It tells the story of three students who went hiking in the Black Hills in Maryland. The students supposedly set out on a hike in ’94 to film a documentary about a local legend called the Blair Witch. The group disappeared and the movie was the “recovered footage” from their project.
It premiered at the Sundance Film Festival in January 1999. The marketing strategy of the movie listed the actors as “missing” or “deceased.” This began to garner the attention of audiences. Later on, it was released in North America and eventually, the rest of the world.
The $60,000-budget movie earned a whopping $250 million worldwide. Its storytelling technique was later on adopted by similarly successful films like Paranormal Activity and Cloverfield.
7. The Ring (1998)
Nope, we are not talking about the 2002 American remake of this film. The original The Ring is the one that truly belongs on the list of the best classic horror movies. As we all know, Japanese horror movies go over the top with the scares. In fact, this movie will probably traumatize you from ever watching another one of them.
Directed by Hideo Nakata, this 1998 Japanese supernatural horror film is an adaptation of the Koji Suzuki novel Ring. It tells the story of a reporter investigating a supposedly cursed videotape that kills whoever plays it in the next 7 days.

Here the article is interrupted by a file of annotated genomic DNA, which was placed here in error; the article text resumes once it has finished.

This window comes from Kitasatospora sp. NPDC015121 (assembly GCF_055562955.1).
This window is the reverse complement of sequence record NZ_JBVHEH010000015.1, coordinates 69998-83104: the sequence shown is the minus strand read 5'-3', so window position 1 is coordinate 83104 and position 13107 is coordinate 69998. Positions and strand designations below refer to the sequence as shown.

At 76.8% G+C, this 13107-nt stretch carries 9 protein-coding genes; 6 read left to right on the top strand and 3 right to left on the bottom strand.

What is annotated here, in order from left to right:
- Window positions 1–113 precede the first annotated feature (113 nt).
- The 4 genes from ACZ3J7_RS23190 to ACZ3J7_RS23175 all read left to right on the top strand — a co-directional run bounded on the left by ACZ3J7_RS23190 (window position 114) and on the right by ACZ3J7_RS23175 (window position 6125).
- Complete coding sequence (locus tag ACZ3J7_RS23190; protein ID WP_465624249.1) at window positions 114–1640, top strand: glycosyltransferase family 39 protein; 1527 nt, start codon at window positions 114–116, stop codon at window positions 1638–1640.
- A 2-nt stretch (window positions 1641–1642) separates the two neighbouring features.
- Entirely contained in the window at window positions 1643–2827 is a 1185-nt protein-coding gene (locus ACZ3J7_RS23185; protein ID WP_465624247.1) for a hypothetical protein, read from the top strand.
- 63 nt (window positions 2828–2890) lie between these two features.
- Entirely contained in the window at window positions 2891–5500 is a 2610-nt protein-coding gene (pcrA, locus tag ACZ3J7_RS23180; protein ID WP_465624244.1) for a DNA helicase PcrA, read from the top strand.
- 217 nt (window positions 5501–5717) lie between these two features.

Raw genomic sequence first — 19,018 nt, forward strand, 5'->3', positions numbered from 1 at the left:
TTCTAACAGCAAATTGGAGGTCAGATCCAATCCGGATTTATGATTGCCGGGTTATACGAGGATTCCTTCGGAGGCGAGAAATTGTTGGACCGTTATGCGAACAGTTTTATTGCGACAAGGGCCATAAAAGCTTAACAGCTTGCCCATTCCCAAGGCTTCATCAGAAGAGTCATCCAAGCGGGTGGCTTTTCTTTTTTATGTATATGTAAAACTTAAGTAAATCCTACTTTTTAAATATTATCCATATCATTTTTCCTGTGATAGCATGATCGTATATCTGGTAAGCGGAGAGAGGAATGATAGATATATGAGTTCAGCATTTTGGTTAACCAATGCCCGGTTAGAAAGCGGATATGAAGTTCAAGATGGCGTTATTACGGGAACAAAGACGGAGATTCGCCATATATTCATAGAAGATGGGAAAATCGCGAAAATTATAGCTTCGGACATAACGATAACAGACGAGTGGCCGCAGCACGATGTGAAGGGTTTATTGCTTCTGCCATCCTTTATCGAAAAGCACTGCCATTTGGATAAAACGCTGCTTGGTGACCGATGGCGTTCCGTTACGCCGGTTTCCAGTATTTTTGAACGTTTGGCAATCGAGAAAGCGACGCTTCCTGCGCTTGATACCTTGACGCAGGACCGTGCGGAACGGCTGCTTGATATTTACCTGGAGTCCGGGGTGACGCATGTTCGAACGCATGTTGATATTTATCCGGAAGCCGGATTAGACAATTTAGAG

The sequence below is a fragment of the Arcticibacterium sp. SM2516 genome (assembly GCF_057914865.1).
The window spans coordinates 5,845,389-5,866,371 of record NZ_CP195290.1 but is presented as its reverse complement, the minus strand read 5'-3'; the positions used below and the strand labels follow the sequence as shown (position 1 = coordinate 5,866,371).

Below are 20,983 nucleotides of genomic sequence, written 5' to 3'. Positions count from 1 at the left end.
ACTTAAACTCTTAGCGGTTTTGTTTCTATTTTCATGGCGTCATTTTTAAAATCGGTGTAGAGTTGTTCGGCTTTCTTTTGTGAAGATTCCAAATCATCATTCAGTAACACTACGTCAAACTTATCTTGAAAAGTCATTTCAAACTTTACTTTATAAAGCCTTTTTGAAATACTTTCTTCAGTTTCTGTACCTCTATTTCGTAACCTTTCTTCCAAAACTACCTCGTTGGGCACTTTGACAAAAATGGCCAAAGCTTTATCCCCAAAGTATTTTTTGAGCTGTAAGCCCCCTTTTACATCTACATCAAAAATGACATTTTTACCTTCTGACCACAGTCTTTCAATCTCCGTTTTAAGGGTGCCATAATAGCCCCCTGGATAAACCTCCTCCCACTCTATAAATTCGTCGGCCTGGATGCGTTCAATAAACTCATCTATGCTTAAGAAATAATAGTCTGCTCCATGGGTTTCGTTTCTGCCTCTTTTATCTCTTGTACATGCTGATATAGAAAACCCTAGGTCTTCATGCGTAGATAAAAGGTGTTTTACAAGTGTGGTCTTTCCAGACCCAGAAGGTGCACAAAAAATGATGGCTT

The Ring’s poster alone is enough to scare the life out of its viewers. This is a movie that has made its mark in popular culture for the sheer horror of the main antagonist, Sadako Yamamura.
If you are truly looking for a movie that will have your lady wrapping her arms around you, this is the one to watch. It was enough to scare us from even turning our televisions on, especially at the time of its showing. It will leave you seeing the horrifying face of Sadako whenever you close your eyes.
8. Jaws (1975)
You know you are doing something right when you have successfully scared generations from swimming in the sea.
Jaws makes it on our list of the greatest classic horror movies, as it is also considered one of the greatest films ever made. It stood as the highest grossing film of all time, which only Star Wars toppled upon its release.
Based on the novel Jaws of Peter Benchley, it features the hunt for the giant man-eating great white shark. The shark attacks swimmers in the fictional resort town Amity Island. Police chief Martin Brody must now hunt the shark, along with a few others who join him to help.